Introduction to Anime

In the English speaking world, anime is the term reserved for animated (either by computer or hand drawn figures) productions originating from Japan, often produced in a highly stylised and characteristic manner. Whereas people of different nationalities may follow the same style of drawing used in anime, this is usually said to be “anime styled”. In Japan itself, “anime” may refer to any form of animation as the word “anime” finds its origins in Japan itself, and is a phonetic abbreviation of the word “animation”. The actual sounding of the word, however, is quite different in the two languages (English and Katakana) as the stress patterns in the languages differ from one another.

Anime includes everything from short stories, full length feature films, television series, computer and video games, Internet based releases, commercials for a vw polo for sale in Cape Town, information releases, etc., and is often identified by the exaggerated cartoon style of the characters and the world in which they live. Whereas the anime style will be mentioned elsewhere on this site, it will hopefully suffice here to say that central characteristics include vivid and colourful graphics, fantastic (and sometimes otherworldly) themes, and vibrant characters.

Early Japanese animation dates back to the First World War, and the technological developments in the following decades meant that animation artists could grow their number and art. Anime as we know it today can be seen to have an enormously influential figure in Osamu Tezuka who, in the 1960s, did a lot to outline the styles seen currently.

It was only in the 1980s and 1990s that this characteristic anime style became known outside of Japan, but in contemporary times, anime and anime styled animations enjoy considerable success in a diverse range of countries both within and without Asia.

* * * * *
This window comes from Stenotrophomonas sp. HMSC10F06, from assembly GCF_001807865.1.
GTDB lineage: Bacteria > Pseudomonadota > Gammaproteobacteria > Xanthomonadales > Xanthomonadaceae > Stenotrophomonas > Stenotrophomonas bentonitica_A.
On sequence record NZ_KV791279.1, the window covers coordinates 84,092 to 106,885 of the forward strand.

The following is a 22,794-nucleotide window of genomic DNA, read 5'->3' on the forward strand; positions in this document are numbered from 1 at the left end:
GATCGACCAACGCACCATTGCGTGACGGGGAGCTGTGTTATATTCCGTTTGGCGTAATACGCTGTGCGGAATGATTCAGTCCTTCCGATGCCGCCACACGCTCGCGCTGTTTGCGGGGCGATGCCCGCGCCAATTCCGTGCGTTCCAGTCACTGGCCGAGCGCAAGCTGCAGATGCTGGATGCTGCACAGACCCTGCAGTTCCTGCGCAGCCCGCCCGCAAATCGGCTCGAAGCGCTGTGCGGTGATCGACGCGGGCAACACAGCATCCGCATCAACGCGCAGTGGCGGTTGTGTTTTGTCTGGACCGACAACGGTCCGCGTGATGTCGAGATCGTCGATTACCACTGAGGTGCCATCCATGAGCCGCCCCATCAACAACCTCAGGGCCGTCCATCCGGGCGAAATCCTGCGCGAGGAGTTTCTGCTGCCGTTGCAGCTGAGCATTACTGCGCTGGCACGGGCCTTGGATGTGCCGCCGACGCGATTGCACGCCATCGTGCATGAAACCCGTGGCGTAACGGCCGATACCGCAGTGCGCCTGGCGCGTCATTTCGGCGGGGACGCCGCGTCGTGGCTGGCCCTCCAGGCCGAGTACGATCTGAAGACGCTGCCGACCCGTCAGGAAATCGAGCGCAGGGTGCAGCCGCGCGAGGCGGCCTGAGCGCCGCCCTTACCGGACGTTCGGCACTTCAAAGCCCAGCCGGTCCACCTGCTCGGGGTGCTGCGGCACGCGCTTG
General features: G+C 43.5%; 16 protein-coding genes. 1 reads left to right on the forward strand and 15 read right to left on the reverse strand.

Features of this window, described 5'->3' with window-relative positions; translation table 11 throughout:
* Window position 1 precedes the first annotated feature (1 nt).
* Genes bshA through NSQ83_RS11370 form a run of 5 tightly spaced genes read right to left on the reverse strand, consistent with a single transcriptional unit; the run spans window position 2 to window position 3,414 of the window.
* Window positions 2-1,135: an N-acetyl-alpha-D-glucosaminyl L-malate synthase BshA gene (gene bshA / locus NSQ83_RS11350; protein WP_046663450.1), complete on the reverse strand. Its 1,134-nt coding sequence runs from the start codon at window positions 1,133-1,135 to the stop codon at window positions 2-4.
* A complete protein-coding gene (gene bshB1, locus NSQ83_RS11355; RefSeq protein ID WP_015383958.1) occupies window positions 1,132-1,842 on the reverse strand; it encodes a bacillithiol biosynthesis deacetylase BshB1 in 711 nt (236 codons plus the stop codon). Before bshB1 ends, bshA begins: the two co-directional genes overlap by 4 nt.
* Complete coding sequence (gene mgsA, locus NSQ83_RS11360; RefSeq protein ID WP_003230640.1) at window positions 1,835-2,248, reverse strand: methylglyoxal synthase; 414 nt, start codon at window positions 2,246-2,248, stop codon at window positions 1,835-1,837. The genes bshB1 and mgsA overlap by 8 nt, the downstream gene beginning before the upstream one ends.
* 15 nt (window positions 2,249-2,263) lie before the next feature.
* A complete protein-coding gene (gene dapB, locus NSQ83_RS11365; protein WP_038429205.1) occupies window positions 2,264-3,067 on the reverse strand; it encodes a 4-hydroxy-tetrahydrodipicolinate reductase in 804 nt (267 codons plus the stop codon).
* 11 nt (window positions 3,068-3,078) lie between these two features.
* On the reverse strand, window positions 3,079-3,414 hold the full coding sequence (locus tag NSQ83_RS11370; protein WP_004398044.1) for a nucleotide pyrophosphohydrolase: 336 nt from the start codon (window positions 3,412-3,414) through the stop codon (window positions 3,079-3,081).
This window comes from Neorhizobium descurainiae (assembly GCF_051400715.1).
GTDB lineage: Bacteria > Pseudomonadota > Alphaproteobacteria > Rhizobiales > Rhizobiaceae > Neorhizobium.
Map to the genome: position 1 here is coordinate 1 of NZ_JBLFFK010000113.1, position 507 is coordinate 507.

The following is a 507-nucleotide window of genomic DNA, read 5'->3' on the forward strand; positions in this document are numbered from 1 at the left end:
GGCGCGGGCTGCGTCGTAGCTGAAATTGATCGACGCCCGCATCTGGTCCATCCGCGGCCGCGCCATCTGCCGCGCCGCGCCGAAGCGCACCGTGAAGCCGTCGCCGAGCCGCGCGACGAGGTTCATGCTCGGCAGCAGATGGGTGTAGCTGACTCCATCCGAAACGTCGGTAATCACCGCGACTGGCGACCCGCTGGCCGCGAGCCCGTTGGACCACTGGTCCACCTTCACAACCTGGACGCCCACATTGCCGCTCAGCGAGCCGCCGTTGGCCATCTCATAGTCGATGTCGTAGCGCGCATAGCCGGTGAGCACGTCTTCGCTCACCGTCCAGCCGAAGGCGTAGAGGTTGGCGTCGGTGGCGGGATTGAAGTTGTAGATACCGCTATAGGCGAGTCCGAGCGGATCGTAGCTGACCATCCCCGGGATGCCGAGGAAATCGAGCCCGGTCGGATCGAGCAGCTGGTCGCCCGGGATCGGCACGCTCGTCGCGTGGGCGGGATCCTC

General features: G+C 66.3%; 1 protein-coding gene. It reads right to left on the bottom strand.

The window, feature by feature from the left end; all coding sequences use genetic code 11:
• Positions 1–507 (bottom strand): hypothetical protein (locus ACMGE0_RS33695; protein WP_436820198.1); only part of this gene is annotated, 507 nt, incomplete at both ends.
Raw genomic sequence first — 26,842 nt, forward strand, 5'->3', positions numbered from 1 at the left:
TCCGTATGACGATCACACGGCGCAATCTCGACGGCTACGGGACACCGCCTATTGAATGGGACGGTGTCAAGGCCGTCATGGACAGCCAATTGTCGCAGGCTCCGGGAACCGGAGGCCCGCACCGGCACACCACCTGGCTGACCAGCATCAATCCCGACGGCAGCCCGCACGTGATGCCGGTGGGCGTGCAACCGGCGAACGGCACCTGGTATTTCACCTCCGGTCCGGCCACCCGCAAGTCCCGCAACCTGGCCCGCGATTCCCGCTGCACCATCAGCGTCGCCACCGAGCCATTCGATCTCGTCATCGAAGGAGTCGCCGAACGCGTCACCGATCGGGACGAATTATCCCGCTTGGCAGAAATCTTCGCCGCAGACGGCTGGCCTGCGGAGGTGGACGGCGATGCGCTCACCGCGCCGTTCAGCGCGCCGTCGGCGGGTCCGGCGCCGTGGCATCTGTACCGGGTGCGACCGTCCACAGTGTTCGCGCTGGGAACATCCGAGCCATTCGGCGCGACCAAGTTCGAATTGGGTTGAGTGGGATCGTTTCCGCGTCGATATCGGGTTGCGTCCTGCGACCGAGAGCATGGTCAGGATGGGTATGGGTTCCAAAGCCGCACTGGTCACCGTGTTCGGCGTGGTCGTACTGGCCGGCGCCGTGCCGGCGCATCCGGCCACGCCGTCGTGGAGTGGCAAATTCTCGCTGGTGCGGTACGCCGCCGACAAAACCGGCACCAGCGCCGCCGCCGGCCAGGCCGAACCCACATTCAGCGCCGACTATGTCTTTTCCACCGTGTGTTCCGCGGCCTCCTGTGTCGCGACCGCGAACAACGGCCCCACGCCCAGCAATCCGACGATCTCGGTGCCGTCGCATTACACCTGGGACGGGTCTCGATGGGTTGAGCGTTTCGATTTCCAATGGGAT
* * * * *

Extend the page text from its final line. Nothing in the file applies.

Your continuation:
Early pioneers in animation techniques arose around the turn of the twentieth century in France, Germany, the USA and Russia. These early progenitors of the medium did much of the ground work, and only in 1917 was the first Japanese animation produced (a short pantomime about a samurai warrior who, wanting to try out a new sword, is defeated). Notable Japanese animators during this period included the likes of Shimokawa Oten, Junichi Kouchi, and Seitaro Kitayama. Owing to the mass production capabilities of animation, by the nineteen thirties the medium had become as popular as live action dramas in the arena of storytelling, but the emerging product faced fierce competition from foreign entities.

The Japanese government saw the potential of animation, and backed local artists, primarily within the sphere of education and governmental propaganda, which reached a definite apogee in the full length feature film “Momotaro’s Divine Sea Warriors” (1945) which received funding from Japan’s Imperial Navy. It goes without saying how the latter was a vehicle for propaganda, but to the defence of anime it can be seen that governments around the globe have used animation for the same ideological purposes. Another factor contributing to the success of contemporary anime was Walt Disney’s “Snow White and the Seven Dwarves” (1937): the techniques used in the production where quickly latched onto by Japanese artists, and were still used into the influential period of the 1960s. These techniques include, but are not restricted to, the use of cel animation, exaggerated eyes for the conveyance of expression, and the continuing development of the use of sound and speech in production.